DONALD RAY MASON, APPELLANT v. THE STATE OF TEXAS, APPELLEE
Appellant, Donald Ray Mason, was convicted of continuous sexual abuse of a child under 14 years of age.1 Appellant was sentenced to a term of confinement in the Institutional Division of the Texas Department of Criminal Justice (ID–TDCJ) for 65 years. Appellant has perfected his appeal, in which he contends that the trial court committed reversible error in allowing the forensic examiner to testify about the details of the assaults. Appellant also appeals the judgment assessing court appointed attorney's fees against him. We affirm the judgment as modified.
Factual and Procedural Background
Appellant does not contest the sufficiency of the evidence regarding the sexual assaults: therefore, only so much of the facts will be recited as are necessary for this opinion. The events that are the basis of the prosecution occurred in the home the complaining witness, K.O., shared with her aunt. Appellant is a former boyfriend of the aunt and, during the period in question, was living in the home of the aunt as a guest.
K.O. had a history of some emotional difficulties that led to her being placed in a self-contained classroom in Sam Houston Middle School. K.O.'s teacher, Susanne Mills testified that prior to the events of September 17, 2009, the day of the note to Mills, K.O. had become increasingly withdrawn and, on that day, was very tearful. While Mills was visiting with K.O. attempting to find out what problems K.O. was having, K.O. handed Mills a note in K.O.'s handwriting that said, “Uncle Don made me have sex with him quite a few times. I hope I died [sic] a long and painful death. Everybody hates me.” 2 Mills did not discuss the note further; rather, she contacted the police liaison officer for the school. After the police were called, K.O. was taken to the Bridge 3 where Shelly Bohannon conducted a detailed forensic interview of K.O. Subsequently, K.O. was examined by Ginny Young, R.N., who is a Sexual Assault Nurse Examiner and conducted a SANE exam of K.O.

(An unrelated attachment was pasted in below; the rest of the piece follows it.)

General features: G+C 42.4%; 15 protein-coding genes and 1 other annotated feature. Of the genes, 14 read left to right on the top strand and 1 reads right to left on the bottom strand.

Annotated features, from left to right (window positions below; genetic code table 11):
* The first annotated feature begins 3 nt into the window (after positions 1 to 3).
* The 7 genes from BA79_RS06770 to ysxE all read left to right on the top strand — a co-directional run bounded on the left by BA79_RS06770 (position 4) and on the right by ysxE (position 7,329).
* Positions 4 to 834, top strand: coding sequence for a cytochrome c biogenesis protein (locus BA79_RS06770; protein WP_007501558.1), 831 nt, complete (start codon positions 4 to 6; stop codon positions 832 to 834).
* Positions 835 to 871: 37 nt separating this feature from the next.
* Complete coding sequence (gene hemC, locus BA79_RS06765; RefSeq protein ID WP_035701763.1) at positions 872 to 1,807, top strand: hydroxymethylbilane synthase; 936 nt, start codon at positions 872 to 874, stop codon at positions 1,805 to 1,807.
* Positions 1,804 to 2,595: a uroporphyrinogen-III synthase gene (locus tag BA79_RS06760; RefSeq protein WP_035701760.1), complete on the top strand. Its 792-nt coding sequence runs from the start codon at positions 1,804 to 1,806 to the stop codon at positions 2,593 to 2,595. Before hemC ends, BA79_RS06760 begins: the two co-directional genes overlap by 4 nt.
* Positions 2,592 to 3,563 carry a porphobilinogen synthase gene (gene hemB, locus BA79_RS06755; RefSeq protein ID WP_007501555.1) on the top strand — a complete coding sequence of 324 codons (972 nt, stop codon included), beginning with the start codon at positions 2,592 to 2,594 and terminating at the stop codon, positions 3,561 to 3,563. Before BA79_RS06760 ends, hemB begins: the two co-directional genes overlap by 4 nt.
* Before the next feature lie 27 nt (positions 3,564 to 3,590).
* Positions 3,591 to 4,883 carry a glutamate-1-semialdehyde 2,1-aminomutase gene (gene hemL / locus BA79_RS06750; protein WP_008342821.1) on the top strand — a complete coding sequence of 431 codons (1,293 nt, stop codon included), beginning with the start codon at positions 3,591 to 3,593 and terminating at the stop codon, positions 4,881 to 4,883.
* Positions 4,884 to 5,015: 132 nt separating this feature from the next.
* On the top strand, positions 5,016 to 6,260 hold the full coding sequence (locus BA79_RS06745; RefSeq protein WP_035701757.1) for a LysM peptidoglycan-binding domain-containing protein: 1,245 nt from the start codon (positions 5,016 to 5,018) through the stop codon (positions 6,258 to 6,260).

Prior to trial, the State filed two notices pursuant to article 38.072 section 2(b)(1)(c) of the Texas Code of Criminal Procedure advising appellant of intent to use the outcry statements made by K.O. to Susanne Mills and Shelly Bohannon.4 At trial, the testimony of Mills occurred first, and she was allowed to testify about receiving the note from K.O. on September 17, 2009. Following Mills's testimony, Young testified about her SANE examination of K.O., which included a medical history examination, during which K.O. detailed the events of the numerous sexual assaults committed by appellant. K.O. also testified at length about the specifics of the sexual assaults committed by appellant. It was after this evidence had been received that Bohannon testified about her forensic interview with K.O. and the specifics of the sexual assaults provided in that interview. Appellant objected to the testimony of Bohannon on the grounds that Bohannon was not the first person 18 years or older to whom K.O. had made an outcry. The trial court overruled appellant's objection.
The jury convicted appellant of the offense charged and assessed his punishment at 65 years confinement in the ID–TDCJ. This appeal followed.
Although appellant couches his issue in terms of the question “Was the forensic examiner the first adult person to whom the complainant made a statement about the alleged offense?,” the issue is whether the trial court erred in overruling the objection to the admission of the forensic examiner's testimony regarding her interview of K.O.
Standard of review